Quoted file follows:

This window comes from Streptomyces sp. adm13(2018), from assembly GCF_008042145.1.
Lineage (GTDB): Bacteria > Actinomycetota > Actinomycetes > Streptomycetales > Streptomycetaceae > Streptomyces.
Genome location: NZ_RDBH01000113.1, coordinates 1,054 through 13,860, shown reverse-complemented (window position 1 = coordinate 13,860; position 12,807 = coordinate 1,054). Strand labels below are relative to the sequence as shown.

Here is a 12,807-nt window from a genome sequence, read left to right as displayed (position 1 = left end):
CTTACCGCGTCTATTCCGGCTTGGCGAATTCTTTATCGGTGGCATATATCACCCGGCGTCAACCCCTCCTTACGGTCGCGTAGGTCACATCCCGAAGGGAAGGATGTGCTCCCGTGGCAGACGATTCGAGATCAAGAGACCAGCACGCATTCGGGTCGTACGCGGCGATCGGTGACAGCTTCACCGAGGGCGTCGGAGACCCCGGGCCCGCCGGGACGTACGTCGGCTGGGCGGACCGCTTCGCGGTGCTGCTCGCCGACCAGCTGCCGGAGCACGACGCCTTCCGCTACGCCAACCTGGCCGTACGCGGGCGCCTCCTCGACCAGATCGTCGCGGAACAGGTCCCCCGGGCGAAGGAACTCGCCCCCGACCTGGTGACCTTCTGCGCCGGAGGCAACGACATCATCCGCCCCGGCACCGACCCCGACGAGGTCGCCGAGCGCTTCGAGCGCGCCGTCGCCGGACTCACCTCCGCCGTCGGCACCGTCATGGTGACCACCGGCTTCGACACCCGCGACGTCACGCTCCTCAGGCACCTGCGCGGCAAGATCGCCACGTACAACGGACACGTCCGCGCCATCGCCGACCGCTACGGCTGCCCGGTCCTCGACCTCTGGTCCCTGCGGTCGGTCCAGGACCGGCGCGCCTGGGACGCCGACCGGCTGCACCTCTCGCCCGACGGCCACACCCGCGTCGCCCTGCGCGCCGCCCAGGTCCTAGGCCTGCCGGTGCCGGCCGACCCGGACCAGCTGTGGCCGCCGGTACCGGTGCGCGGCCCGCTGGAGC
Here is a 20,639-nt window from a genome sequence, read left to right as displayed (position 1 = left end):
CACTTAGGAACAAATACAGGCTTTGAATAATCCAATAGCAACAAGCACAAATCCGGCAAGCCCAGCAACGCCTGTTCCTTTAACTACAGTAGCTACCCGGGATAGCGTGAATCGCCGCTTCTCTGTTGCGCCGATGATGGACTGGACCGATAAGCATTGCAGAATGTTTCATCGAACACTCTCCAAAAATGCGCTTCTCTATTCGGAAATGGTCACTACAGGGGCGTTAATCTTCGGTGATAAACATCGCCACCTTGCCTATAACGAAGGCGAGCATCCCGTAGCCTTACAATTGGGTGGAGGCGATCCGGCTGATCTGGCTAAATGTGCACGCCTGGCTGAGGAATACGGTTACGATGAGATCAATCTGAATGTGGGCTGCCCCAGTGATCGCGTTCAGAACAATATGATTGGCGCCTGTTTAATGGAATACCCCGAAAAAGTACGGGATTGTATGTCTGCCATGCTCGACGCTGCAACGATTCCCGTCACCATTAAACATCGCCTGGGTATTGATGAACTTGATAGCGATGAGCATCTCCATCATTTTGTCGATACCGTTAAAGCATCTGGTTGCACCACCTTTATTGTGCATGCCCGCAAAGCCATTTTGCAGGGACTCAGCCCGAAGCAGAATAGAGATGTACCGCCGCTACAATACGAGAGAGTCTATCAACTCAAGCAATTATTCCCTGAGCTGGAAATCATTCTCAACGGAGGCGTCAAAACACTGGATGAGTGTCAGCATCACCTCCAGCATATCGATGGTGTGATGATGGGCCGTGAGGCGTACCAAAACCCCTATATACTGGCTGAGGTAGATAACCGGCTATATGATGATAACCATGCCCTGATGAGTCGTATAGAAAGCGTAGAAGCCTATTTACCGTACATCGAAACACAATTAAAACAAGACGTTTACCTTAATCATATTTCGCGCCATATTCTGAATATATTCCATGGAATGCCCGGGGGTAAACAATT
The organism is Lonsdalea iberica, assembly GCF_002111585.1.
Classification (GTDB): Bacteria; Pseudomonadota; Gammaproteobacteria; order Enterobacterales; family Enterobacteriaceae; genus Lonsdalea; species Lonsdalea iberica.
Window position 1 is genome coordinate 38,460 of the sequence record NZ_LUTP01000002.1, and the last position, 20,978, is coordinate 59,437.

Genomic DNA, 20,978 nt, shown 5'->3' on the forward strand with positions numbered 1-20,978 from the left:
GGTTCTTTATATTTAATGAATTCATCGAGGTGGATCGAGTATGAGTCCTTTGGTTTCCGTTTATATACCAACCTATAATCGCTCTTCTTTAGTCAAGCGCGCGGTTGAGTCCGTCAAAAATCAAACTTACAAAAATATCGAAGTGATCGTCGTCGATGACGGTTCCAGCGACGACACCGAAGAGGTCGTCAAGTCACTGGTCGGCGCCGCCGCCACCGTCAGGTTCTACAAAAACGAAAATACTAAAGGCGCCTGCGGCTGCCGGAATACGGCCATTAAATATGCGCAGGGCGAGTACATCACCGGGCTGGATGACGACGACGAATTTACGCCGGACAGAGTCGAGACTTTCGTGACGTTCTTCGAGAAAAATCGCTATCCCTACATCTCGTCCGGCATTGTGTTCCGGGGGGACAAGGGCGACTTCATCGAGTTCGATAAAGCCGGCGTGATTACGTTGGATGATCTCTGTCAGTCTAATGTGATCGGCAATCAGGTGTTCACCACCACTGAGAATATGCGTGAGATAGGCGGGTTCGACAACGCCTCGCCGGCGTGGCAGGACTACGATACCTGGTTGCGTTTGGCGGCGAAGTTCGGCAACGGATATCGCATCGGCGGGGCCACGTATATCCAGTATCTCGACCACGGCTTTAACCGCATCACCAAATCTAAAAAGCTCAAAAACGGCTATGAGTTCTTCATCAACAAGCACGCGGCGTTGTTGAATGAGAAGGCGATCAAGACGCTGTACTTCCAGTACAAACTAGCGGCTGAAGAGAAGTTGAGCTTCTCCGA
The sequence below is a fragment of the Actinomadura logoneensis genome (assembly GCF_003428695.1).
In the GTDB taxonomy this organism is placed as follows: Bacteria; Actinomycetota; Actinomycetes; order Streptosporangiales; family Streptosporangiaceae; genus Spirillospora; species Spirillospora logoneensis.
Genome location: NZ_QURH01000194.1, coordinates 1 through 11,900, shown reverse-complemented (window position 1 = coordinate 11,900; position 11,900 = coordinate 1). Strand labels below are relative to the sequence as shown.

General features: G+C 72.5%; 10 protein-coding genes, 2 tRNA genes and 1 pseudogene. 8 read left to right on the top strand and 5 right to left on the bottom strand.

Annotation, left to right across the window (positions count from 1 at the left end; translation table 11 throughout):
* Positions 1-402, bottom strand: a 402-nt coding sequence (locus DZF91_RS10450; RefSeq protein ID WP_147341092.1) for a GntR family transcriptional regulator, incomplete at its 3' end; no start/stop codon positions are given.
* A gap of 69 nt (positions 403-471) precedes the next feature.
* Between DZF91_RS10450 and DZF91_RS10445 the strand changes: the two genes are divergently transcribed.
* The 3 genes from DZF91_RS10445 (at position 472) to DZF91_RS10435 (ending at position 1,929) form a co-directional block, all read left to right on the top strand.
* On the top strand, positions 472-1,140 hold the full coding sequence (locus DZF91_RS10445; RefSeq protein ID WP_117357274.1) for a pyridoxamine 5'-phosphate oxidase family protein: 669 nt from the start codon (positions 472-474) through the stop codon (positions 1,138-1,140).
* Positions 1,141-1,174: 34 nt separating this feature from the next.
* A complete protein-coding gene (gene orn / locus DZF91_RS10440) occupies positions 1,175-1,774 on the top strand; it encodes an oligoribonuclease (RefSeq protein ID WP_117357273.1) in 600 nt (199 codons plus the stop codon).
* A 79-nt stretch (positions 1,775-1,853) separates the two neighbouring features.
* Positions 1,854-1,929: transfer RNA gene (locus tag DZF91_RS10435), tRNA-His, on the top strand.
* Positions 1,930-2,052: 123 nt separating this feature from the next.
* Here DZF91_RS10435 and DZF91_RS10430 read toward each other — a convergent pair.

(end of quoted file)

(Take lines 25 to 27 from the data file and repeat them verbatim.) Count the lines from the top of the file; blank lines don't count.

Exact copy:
* A 79-nt stretch (positions 1,775-1,853) separates the two neighbouring features.
* Positions 1,854-1,929: transfer RNA gene (locus tag DZF91_RS10435), tRNA-His, on the top strand.
* Positions 1,930-2,052: 123 nt separating this feature from the next.